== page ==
Last week, I discussed the importance and impact of defining a broader set of enablers when rethinking your operating model. This was focused on expanding upon those well-versed and defined operating model pillars of people, process and technology.
In reflecting on the enablers outlined last week, it got me thinking about another critical set of factors that we always seek to take to into consideration when working with our clients, which is, what are the influencers on the operating model.
This can be best summed up by those factors that are not always controlled by the organisation but significantly impact the delivery and therefore the rethinking of the operating model.
In breaking down these influencing factors, I have overlaid the imagery illustrated in my last blog on this topic.
Influencers in Rethinking your Operating Model
1. Culture and values
One common misconception is that organisation culture and staff values are enablers. In our view these factors are better described as outcomes, where the design and management of the organisation and personal drivers shape culture and staff values respectively. As outcomes, these factors influence the operating model both in respect how change is embedded as well as the supporting structures that need to be put in place.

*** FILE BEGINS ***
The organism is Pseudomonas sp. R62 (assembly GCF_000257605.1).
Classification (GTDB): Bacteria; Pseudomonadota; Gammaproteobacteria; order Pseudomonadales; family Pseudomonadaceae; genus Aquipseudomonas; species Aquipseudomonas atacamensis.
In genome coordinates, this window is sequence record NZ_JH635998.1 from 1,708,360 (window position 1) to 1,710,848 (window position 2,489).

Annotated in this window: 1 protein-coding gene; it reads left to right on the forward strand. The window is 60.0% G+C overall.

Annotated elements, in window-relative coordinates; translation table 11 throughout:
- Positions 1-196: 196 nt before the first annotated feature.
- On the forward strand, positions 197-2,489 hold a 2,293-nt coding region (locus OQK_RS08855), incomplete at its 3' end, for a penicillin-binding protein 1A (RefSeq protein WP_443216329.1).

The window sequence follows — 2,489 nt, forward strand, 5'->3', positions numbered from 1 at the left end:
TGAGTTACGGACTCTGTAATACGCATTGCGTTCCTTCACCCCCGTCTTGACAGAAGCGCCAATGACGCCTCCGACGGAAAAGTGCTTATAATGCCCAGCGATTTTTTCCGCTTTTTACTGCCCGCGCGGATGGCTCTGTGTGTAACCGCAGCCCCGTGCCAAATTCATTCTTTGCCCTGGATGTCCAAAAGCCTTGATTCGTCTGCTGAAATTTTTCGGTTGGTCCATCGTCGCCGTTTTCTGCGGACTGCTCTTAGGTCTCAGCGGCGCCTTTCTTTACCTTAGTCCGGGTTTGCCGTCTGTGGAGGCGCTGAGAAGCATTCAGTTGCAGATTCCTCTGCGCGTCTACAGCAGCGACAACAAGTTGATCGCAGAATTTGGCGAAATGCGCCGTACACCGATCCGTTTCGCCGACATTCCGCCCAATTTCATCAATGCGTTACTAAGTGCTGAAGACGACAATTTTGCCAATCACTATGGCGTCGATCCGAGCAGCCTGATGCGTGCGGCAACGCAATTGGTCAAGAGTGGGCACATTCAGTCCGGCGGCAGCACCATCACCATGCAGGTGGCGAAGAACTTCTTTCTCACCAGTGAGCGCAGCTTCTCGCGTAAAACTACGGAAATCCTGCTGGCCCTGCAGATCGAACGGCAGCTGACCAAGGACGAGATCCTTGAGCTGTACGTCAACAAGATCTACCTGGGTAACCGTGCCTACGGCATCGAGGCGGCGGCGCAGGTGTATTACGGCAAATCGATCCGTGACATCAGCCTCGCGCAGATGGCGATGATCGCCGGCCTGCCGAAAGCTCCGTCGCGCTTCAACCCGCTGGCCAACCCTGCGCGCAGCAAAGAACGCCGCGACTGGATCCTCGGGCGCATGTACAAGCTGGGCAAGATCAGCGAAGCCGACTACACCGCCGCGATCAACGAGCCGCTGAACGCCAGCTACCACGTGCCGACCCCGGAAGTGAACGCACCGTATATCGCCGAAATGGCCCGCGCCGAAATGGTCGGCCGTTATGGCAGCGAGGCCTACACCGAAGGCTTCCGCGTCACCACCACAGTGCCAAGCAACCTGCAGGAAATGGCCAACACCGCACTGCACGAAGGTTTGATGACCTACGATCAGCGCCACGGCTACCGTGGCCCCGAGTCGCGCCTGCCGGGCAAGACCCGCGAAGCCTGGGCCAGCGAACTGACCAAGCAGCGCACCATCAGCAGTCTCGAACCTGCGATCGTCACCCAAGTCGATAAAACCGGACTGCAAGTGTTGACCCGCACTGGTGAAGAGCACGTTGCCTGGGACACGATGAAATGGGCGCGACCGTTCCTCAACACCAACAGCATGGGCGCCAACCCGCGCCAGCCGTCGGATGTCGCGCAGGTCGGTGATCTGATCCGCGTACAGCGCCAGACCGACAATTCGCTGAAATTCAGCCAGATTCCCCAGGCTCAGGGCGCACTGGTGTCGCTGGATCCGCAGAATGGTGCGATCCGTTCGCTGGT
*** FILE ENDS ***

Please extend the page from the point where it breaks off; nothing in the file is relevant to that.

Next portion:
The supplier is a key influencer in any rethinking of the operating model, both in respect of the effectiveness of supply chain management and the product lifecycle management. Suppliers must be a key consideration and stakeholder through any rethinking of the operating model.
The customer influences the operating model through the requirements they have, the state of the relationship and their satisfaction in the product or service. Always seen as a common driver within the Business model, it is important to understand how they shape and influence the ‘how’ in delivering the organisations products and services
Although, not exhaustive, when combined with the operating model enablers, these influencers provide key insight into what needs to be considered and recognised when identifying, developing and embedding your rethinking of ‘how’.